Japanese shares advanced, with the country’s benchmark indexes snapping a three-day losing streak, as fears of a U.S. stimulus scaling back and a Chinese cash crunch eased. The Topix index rallied 2.8% at the Thursday closing and the Nikkei 225 index surged 3% after sliding 3% over the past three days. The Topix has dropped 14% since reaching a near five-year high on May 22, while the Nikkei has declined 17% from a 51/2 high on May 23.
China’s benchmark money market rates moderated for a fifth day today after last week’s spike amid signs that the country’s central bank is injecting liquidity selectively to ease a credit crunch in banking sector. The 7-day repurchase rate dropped 53 basis points to 6.74%, after reaching a record high of 12.45% last Thursday and rising 193 bps this month. The overnight repo rate also fell 10 bps to 5.44%.
High-income Economies…European Union ministers reached agreement early Thursday on rules to deal with bank failures. From 2018, a “bail-in” regime would allow governments to force shareholders, bondholders, and large depositors (with uninsured deposits worth more than 100,000 euros) to take losses in the event of a bank failure. These bail-in losses must reach 8% of a bank's total liabilities before resolution funds or state resources (capped at 5% of liabilities and subject to European Commission approval) can be used. Under the agreement, all unsecured bondholders must take 100% losses before a bank is eligible to receive capital directly from the European Stability Mechanism (ESM), the Eurozone’s bailout fund. The agreement marks an important step towards a banking union.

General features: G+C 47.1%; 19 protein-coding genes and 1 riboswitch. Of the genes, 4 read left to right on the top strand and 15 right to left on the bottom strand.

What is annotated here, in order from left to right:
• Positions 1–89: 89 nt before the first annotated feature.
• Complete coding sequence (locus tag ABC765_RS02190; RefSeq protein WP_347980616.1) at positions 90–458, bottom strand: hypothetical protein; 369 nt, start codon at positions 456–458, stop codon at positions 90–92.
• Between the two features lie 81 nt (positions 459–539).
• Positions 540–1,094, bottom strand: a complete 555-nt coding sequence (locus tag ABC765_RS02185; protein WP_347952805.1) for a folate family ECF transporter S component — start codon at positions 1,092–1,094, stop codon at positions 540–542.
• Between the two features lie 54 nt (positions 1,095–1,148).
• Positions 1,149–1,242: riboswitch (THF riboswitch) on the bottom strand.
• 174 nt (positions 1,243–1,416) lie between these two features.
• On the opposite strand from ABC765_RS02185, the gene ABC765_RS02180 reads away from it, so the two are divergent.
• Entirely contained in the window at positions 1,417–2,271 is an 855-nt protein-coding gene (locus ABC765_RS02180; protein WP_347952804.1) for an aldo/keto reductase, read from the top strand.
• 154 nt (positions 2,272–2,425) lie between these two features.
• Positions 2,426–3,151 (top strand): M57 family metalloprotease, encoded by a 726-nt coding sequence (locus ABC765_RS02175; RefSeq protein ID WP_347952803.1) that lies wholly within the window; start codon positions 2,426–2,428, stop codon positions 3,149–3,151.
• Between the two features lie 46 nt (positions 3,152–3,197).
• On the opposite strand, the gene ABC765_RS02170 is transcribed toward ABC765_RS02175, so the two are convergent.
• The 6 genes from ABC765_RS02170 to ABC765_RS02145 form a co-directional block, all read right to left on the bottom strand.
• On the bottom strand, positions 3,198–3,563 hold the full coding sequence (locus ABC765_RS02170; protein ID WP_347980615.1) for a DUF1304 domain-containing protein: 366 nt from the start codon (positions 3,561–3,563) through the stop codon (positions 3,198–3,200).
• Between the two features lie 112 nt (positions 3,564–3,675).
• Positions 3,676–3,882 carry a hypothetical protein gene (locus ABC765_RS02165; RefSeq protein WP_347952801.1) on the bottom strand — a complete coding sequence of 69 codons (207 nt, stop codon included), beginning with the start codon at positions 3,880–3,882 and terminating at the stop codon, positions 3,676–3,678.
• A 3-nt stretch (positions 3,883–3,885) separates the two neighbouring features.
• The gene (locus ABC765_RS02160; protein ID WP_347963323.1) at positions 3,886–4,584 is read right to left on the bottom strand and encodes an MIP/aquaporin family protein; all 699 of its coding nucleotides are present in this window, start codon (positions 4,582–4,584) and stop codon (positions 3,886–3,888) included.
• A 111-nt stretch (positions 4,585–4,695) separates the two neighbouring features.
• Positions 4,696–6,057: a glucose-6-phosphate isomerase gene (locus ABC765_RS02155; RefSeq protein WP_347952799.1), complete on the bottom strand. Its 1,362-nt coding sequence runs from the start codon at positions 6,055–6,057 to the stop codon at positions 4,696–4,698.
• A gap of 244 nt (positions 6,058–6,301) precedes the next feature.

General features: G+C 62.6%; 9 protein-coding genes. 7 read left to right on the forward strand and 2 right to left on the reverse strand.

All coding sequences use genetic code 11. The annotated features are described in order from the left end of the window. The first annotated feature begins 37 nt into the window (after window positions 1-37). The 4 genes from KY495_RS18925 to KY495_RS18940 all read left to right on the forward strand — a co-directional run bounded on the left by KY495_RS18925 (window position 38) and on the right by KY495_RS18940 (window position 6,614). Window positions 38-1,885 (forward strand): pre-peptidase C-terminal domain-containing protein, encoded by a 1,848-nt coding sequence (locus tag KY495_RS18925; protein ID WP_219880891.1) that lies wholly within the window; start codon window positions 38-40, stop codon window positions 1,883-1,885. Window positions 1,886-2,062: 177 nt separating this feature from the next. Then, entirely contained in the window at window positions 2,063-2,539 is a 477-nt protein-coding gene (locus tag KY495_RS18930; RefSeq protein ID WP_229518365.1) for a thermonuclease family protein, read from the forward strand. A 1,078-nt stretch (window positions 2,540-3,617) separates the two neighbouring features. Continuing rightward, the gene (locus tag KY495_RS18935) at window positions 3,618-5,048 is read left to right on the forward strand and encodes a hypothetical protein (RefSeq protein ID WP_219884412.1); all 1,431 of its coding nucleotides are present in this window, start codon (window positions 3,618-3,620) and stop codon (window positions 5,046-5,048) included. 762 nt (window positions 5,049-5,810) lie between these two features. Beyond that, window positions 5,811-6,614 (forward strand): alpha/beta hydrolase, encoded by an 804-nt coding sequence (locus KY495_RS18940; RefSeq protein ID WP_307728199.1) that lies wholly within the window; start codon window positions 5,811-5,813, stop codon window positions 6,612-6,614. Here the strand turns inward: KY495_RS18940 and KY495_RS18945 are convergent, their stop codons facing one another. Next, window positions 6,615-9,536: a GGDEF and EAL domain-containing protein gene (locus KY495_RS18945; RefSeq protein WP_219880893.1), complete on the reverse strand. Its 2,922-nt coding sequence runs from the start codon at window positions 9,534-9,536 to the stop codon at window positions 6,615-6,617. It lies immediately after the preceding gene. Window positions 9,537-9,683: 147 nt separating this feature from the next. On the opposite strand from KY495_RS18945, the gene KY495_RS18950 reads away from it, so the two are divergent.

US unemployment claims declined by 9,000 to 346,000 in the week ended June 22. The four-week moving average, a less-volatile measure, dropped to 345,750 from 348,500, providing further signs of an improving labor market.
German unemployment rate dipped to 6.6% in June from 6.8% in May, amid signs of a recovery in Europe’s largest economy. The number of unemployed persons in the country fell by 12,000 to 2.94 million.
Ireland’s GDP contracted by an annualized 2.4% (q/q) in the first quarter of 2013, following a 0.8% annualized drop in Q4 2012. GDP growth for the whole year 2012 was revised down to +0.2% (y/y).
Developing Economies…Middle East and North Africa: Lebanon's fiscal deficit widened to an annualized rate of 6.8% of GDP in the first quarter of 2013, compared to 6.3% of GDP annualized in January–March 2012. Nominally, the deficit grew by 17% (y/y) to $783mn, due to a 5% drop in revenue, led by VAT declines. At the same time, level of expenditure was unchanged. However, structure of expenditure is shifting increasingly towards debt service and electricity subsidies which now account for 2/3 of revenues.
South Asia: India’s current account deficit moderated sharply to 3.6% of GDP in 2013Q1, from a historic high level of 6.7% of GDP in 2012Q4 as trade deficit narrowed. The moderation in CAD was due falling non-oil and non-gold imports as economic activity is slowing. However, the current account gap for the full fiscal year that ended in March 2013 was a record high at $87.8bn (4.8% of GDP), up from $78.2bn (4.2% of GDP) a year earlier, fuelled by rising imports of oil and gold.
Sub-Saharan Africa: South Africa’s producer price index for the manufacturing sector rose 4.9% (y/y) in May, slower than the 5.4% (y/y) growth recorded in April. The rate of growth eased for the second straight month.